13. Ricardo Lagos & Guillaume Rocheteau, 2007. "Search in Asset Markets: Market Structure, Liquidity, and Welfare," American Economic Review, American Economic Association, vol. 97(2), pages 198-202, May.
    14. David Andolfatto, 2011. "A note on the societal benefits of illiquid bonds," Canadian Journal of Economics/Revue canadienne d'économique, John Wiley & Sons, vol. 44(1), pages 133-147, February.
    15. Mariana Rojas Breu, 2013. "The Welfare Effect Of Access To Credit," Economic Inquiry, Western Economic Association International, vol. 51(1), pages 235-247, January.
    16. Berentsen, Aleksander & Waller, Christopher, 2011. "Outside versus inside bonds: A ModiglianiâMiller type result for liquidity constrained economies," Journal of Economic Theory, Elsevier, vol. 146(5), pages 1852-1887, September.
    17. Wright, Randall, 2010. "A uniqueness proof for monetary steady state," Journal of Economic Theory, Elsevier, vol. 145(1), pages 382-391, January.
    18. Aleksander Berentsen & Guido Menzio & Randall Wright, 2011. "Inflation and Unemployment in the Long Run," American Economic Review, American Economic Association, vol. 101(1), pages 371-398, February.
    19. Bernanke, Ben & Gertler, Mark, 1989. "Agency Costs, Net Worth, and Business Fluctuations," American Economic Review, American Economic Association, vol. 79(1), pages 14-31, March.
    20. Athanasios Geromichalos & Juan M Licari & Jose Suarez-Lledo, 2007. "Monetary Policy and Asset Prices," Review of Economic Dynamics, Elsevier for the Society for Economic Dynamics, vol. 10(4), pages 761-779, October.
    21. Guido Lorenzoni, 2008. "Inefficient Credit Booms," Review of Economic Studies, Oxford University Press, vol. 75(3), pages 809-833.
    22. Mendoza, Enrique G. & Smith, Katherine A., 2006. "Quantitative implications of a debt-deflation theory of Sudden Stops and asset prices," Journal of International Economics, Elsevier, vol. 70(1), pages 82-114, September.
    23. Boragan Aruoba, S. & Rocheteau, Guillaume & Waller, Christopher, 2007. "Bargaining and the value of money," Journal of Monetary Economics, Elsevier, vol. 54(8), pages 2636-2655, November.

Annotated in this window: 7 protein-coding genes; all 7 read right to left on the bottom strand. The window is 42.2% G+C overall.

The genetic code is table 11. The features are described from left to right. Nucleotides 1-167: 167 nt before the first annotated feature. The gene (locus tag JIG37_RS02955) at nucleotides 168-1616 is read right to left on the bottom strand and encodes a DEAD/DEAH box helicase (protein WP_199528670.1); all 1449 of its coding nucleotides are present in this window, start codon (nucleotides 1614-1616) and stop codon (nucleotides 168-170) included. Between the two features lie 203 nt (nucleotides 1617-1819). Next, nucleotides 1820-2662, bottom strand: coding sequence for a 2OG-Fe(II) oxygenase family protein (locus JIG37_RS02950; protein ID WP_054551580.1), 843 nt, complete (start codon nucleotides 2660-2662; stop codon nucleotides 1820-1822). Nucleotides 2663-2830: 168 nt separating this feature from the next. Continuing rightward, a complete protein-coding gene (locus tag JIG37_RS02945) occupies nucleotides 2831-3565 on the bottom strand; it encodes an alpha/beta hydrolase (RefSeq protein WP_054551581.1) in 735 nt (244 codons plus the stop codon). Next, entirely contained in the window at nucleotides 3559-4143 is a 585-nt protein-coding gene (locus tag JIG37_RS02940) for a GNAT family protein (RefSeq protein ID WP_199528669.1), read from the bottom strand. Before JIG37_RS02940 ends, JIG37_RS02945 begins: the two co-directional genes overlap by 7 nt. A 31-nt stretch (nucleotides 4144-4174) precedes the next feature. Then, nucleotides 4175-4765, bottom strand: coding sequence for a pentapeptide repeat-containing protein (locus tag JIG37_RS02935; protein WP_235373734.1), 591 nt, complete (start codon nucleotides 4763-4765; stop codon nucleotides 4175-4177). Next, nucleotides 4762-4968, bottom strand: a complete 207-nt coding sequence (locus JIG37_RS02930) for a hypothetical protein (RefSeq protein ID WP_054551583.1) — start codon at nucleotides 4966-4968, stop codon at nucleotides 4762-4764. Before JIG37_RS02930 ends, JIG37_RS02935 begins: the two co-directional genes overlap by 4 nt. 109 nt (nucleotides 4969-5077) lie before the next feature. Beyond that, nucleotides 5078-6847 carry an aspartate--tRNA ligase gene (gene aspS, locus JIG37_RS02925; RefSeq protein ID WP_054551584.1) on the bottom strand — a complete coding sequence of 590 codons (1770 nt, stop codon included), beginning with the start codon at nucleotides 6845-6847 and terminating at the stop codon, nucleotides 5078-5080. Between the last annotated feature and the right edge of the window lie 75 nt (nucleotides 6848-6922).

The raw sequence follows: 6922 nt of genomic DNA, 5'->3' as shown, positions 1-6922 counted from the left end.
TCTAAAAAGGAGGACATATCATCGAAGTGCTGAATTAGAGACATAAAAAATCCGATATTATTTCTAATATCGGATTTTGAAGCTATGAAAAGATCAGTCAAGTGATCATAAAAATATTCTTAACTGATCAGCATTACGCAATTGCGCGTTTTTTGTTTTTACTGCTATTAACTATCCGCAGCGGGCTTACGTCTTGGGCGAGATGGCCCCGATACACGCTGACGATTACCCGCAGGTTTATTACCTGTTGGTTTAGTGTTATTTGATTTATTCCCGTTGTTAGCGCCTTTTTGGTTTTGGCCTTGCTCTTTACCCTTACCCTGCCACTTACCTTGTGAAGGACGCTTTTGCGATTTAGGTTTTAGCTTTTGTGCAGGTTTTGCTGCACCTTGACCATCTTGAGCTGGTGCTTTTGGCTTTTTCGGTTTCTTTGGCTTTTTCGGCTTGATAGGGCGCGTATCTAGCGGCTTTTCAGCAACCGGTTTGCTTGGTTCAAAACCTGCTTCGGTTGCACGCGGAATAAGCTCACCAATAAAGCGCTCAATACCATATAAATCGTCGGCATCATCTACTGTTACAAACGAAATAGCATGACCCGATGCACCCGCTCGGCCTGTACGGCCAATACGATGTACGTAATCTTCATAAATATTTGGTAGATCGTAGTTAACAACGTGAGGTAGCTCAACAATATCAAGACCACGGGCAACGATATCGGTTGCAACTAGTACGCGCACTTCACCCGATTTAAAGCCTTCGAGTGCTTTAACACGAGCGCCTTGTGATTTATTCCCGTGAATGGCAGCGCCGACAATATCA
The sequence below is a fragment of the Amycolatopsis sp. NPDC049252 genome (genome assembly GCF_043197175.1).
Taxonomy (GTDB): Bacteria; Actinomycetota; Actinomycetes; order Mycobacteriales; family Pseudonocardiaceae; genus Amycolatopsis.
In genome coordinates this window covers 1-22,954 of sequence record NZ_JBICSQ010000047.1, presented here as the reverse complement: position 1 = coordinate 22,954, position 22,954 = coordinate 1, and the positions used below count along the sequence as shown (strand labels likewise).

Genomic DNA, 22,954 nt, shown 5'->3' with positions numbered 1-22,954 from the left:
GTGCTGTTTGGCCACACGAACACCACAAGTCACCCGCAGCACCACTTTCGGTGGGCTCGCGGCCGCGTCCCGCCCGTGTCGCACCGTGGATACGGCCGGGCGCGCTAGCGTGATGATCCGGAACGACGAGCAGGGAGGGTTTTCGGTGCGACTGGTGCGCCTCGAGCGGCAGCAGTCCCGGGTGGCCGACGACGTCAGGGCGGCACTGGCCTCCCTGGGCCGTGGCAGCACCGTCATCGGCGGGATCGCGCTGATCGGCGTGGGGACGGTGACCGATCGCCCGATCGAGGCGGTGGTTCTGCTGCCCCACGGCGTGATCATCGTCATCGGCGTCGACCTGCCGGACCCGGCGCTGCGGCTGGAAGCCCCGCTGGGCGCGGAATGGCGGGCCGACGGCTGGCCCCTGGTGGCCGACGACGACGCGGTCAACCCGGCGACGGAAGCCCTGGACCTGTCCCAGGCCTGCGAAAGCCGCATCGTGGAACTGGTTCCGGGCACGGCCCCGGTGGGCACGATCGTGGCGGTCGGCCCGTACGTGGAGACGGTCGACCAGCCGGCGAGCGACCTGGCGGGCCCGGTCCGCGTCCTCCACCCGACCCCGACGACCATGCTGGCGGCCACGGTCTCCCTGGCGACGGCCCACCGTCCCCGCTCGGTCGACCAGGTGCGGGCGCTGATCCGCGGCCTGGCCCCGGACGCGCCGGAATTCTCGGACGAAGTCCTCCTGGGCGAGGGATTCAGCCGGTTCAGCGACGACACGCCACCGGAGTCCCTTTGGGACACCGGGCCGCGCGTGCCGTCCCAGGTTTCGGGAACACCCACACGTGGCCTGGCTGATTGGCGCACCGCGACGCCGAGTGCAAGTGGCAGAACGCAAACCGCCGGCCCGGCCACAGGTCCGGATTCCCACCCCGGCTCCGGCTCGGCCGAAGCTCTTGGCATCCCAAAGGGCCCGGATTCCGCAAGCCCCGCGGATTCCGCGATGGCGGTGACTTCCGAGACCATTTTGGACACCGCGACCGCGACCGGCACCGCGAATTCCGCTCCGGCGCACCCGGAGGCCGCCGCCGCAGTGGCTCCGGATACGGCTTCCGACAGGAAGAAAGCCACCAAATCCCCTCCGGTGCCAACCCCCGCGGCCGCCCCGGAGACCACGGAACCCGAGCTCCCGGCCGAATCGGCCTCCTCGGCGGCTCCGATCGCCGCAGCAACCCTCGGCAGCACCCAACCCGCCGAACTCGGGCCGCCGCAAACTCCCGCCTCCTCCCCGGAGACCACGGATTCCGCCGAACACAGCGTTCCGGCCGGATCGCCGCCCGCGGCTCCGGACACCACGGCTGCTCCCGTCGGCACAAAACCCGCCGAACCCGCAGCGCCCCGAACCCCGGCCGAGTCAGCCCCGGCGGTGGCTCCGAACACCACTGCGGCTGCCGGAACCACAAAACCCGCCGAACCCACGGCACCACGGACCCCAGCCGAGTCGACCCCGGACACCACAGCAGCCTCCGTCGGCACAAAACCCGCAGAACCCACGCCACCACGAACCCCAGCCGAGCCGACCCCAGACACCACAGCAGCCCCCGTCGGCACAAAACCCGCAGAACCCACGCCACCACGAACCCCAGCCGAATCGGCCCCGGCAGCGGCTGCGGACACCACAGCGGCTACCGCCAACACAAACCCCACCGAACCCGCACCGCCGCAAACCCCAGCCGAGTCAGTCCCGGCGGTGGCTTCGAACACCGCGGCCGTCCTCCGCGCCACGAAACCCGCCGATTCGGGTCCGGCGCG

24. Rocheteau, Guillaume & Wright, Randall, 2013. "Liquidity and asset-market dynamics," Journal of Monetary Economics, Elsevier, vol. 60(2), pages 275-294.
    25. Benjamin Lester & Andrew Postlewaite & Randall Wright, 2012. "Information, Liquidity, Asset Prices, and Monetary Policy," Review of Economic Studies, Oxford University Press, vol. 79(3), pages 1209-1238.
    26. Araujo, Luis, 2004. "Social norms and money," Journal of Monetary Economics, Elsevier, vol. 51(2), pages 241-256, March.
    27. Guillaume Rocheteau & Pierre-Olivier Weill, 2011. "Liquidity in Frictional Asset Markets," Journal of Money, Credit and Banking, Blackwell Publishing, vol. 43, pages 261-282, October.
    28. Aleksander Berentsen & Christopher Waller, 2008. "Outside Versus Inside Bonds," IEW - Working Papers 372, Institute for Empirical Research in Economics - University of Zurich.
    29. Kiyotaki, Nobuhiro & Wright, Randall, 1993. "A Search-Theoretic Approach to Monetary Economics," American Economic Review, American Economic Association, vol. 83(1), pages 63-77, March.
    30. Athanasios Geromichalos & Lucas Herrenbrueck, 2016. "Monetary Policy, Asset Prices, and Liquidity in Over‐the‐Counter Markets," Journal of Money, Credit and Banking, Blackwell Publishing, vol. 48(1), pages 35-79, February.
    31. Ricardo J. Caballero & Arvind Krishnamurthy, 2003. "Excessive Dollar Debt: Financial Development and Underinsurance," Journal of Finance, American Finance Association, vol. 58(2), pages 867-894, April.